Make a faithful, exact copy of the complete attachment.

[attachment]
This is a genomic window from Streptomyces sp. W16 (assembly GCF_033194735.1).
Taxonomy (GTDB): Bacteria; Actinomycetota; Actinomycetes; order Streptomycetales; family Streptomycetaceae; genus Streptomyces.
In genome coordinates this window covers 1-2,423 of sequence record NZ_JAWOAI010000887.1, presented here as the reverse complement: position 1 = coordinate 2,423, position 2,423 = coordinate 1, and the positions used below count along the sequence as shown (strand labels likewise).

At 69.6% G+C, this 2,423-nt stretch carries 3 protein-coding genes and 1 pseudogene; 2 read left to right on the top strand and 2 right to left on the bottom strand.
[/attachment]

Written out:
This is a genomic window from Streptomyces sp. W16 (assembly GCF_033194735.1).
Taxonomy (GTDB): Bacteria; Actinomycetota; Actinomycetes; order Streptomycetales; family Streptomycetaceae; genus Streptomyces.
In genome coordinates this window covers 1-2,423 of sequence record NZ_JAWOAI010000887.1, presented here as the reverse complement: position 1 = coordinate 2,423, position 2,423 = coordinate 1, and the positions used below count along the sequence as shown (strand labels likewise).

At 69.6% G+C, this 2,423-nt stretch carries 3 protein-coding genes and 1 pseudogene; 2 read left to right on the top strand and 2 right to left on the bottom strand.